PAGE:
“American Indians gave names to each of the full moons to keep track of the passing year. The names are associated with the entire month until the next full moon occurs. Since a lunar month averages 29 days, the dates of the moons change from year to year. Here are titles most closely associated with calendar months” read more from The Western Washington University Planetarium Website

According to Western Washington University, The Comanche of the Southern Plains refer to this August (5th) Full Moon as: “tahma mua” or summer moon (click the WWU link above for more information.)

algonquin_art_thumb

Back East:
“Historically the Native Americans who lived in the area that is now the northern and eastern United States kept track of the seasons by giving distinctive names to the recurring full Moons. Each full Moon name was applied to the entire month in which it occurred. These names, and some variations, were used by the Algonquin tribes from New England to Lake Superior.” read more from The Old Farmer’s Almanac

The full Moon name for this month is Full Sturgeon Moon. Some Native American tribes knew that the sturgeon of the Great Lakes and Lake Champlain were most readily caught during this full Moon. Others called it the Green Corn Moon or the Grain Moon.”

Astrologically speaking:
Full Moon in Aquarius, By Molly Hall at About.com
“This year’s Aquarius Full Moon is on August 5/6, depending on your time zone, and is preceded by a penumbral (partial) lunar eclipse. The lunar eclipse is exact August 5th, at 8:39 pm EDT, with the full Moon exact at 8:55 pm EDT.” read more from Molly Hall at About.com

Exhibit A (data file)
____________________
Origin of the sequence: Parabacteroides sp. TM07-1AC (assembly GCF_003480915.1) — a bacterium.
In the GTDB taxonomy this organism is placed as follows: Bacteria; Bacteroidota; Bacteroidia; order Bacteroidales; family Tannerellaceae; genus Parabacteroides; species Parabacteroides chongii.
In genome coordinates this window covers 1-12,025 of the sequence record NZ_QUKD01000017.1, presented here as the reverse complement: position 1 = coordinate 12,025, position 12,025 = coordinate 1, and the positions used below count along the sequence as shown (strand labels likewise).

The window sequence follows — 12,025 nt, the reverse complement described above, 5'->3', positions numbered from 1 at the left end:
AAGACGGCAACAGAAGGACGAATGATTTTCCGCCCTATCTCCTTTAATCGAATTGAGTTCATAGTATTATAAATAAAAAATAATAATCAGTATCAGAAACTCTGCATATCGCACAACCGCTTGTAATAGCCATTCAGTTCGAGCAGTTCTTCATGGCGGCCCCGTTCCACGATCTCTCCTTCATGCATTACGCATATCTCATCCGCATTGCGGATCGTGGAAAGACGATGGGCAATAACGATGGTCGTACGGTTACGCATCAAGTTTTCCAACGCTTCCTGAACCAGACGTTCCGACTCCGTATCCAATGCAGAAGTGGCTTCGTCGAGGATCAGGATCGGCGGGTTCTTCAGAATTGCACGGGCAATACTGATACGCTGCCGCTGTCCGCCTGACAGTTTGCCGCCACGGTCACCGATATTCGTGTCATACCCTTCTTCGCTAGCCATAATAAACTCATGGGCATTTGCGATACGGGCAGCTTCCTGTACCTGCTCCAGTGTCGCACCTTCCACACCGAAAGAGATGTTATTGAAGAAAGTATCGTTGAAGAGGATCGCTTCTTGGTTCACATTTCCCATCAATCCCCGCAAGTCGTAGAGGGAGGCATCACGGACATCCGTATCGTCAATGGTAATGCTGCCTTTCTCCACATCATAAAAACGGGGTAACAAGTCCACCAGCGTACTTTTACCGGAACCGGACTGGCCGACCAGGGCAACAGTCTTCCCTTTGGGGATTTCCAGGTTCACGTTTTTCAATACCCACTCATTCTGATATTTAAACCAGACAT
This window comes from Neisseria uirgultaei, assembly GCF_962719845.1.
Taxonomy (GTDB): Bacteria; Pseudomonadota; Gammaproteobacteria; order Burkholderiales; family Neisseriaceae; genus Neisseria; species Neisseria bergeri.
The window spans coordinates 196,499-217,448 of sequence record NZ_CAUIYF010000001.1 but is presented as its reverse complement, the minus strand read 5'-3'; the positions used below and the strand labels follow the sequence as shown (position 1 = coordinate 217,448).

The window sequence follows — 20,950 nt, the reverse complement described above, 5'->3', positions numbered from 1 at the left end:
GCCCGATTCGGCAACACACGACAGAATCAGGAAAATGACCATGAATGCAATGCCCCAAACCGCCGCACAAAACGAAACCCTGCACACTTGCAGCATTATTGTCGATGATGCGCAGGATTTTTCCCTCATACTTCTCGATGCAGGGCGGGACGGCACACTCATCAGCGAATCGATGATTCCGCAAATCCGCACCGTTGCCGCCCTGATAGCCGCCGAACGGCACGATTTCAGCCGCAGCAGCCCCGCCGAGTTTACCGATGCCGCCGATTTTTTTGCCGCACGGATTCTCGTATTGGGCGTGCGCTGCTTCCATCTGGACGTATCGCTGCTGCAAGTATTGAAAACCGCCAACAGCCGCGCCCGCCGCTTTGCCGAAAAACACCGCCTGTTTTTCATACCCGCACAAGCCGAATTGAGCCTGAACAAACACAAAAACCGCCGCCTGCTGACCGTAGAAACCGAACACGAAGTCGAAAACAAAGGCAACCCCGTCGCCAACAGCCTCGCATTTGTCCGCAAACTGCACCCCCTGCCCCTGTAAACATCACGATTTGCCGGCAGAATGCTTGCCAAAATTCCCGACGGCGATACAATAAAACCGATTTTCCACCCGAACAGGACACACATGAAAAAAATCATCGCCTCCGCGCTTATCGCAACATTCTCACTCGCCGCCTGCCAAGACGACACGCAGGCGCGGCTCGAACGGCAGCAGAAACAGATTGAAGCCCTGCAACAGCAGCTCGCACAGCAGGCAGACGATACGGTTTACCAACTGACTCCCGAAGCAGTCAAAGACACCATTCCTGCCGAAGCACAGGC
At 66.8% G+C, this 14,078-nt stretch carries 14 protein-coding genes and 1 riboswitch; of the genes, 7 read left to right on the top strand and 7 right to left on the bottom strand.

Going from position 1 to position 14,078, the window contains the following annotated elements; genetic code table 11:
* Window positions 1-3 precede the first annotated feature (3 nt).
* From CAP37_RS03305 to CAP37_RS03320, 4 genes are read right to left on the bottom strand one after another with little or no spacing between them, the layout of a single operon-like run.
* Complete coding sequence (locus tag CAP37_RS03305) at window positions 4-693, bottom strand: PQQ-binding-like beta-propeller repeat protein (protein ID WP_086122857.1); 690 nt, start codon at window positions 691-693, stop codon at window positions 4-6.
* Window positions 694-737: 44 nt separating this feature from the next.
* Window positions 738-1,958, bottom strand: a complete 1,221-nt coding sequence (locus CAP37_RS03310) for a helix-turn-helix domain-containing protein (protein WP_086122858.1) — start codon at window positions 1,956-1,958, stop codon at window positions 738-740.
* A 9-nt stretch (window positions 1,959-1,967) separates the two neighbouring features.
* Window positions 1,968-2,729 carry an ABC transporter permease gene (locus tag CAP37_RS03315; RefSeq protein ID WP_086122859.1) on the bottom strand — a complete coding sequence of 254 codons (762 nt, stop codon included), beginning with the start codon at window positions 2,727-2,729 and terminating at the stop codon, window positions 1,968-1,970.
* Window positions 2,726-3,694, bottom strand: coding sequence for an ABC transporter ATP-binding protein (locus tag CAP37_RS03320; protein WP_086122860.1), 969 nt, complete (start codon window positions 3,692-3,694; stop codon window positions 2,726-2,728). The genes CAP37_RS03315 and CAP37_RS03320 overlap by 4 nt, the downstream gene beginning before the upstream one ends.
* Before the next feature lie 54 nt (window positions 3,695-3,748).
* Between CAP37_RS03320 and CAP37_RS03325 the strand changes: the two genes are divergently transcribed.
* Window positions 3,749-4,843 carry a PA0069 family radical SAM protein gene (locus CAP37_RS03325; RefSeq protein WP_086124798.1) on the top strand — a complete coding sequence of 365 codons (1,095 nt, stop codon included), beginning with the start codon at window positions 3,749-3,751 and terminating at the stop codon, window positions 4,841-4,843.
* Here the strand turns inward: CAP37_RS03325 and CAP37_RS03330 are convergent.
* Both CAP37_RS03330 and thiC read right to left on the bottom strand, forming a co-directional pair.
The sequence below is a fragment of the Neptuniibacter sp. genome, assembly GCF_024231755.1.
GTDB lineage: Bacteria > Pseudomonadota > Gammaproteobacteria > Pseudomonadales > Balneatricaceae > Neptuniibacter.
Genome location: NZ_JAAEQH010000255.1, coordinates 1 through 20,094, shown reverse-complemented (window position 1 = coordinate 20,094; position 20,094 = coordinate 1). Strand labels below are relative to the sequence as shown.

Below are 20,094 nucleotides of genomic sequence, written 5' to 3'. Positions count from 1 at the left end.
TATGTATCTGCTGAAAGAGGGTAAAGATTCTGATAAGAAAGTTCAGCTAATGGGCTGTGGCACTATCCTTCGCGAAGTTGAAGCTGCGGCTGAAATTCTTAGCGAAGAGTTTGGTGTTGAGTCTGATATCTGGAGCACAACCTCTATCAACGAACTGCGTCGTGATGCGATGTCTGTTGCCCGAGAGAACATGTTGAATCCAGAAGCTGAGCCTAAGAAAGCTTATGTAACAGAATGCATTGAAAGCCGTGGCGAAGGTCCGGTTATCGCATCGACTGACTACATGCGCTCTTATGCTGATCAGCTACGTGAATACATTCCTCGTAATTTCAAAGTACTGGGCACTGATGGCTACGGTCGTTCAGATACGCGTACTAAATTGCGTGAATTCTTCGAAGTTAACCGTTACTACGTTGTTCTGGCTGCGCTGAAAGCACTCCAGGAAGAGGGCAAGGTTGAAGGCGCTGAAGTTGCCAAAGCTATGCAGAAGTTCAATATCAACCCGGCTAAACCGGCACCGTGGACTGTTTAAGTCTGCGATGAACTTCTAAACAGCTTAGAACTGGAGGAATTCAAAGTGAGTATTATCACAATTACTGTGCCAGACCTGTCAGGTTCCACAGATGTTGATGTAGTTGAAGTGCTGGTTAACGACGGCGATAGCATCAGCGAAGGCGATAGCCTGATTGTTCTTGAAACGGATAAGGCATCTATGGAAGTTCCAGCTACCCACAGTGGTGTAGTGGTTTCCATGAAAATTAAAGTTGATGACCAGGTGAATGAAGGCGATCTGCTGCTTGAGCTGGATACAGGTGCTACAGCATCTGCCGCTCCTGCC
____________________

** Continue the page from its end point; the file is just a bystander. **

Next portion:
The [c.2009-Adobe Moon in the City] poster is available for purchase. The full moon in this poster was photographed in Las Vegas in the 90s. The image was inserted into it’s “frame” with a Photoshop type application. The poster is 24″x36″.

Visit the main pages of LasVegasBuffetClub.com

“FULL BUCK MOON” July 7th, 2009

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amitc-neon4x3 …click for larger image *This is the “Adobe Moon in the City” poster.

The “FULL BUCK MOON” will be 100% full at 2:22 a.m. July 7, 2009, Las Vegas time.

OUT WEST

“American Indians gave names to each of the full moons to keep track of the passing year. The names are associated with the entire month until the next full moon occurs. Since a lunar month averages 29 days, the dates of the moons change from year to year. Here are titles most closely associated with calendar months” read more from The Western Washington University Planetarium Website

In the Zuni language, the name for The July [7] Moon is: “dayamcho yachunne” (“when limbs of trees are broken by fruit.”)

The Zuni Tribe of Southwestern New Mexico

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BACK EAST

“Historically the Native Americans who lived in the area that is now the northern and eastern United States kept track of the seasons by giving distinctive names to the recurring full Moons. Each full Moon name was applied to the entire month in which it occurred. These names, and some variations, were used by the Algonquin tribes from New England to Lake Superior.” read more from The Old Farmer’s Almanac

The Full Buck Moon “The full Moon name for this month is Full Buck Moon. Bucks begin to grow new antlers at this time. This full Moon was also known as the Thunder Moon, because thunderstorms are so frequent during this month.”

[Both of the above sites seem to disagree on the official moon names. Just pick one!]

“Here is the chart for the Full Moon in Capricorn, exact on July 7th at 5:21 am EDT, followed by a penumbral (partial) lunar eclipse at 5:38 am EDT.” read more from About.com… This is an insightful perspective from an astrologer. [Variances in FM times are due to geographical differences.]

*The [c.2009-Adobe Moon in the City] poster is available for purchase. The full moon in this poster was photographed in Las Vegas in the 90s. The image was inserted into it’s “frame” with a Photoshop type application. The poster is 24″x36″.

View our blog post on The Man In the Moon, from November, 2007.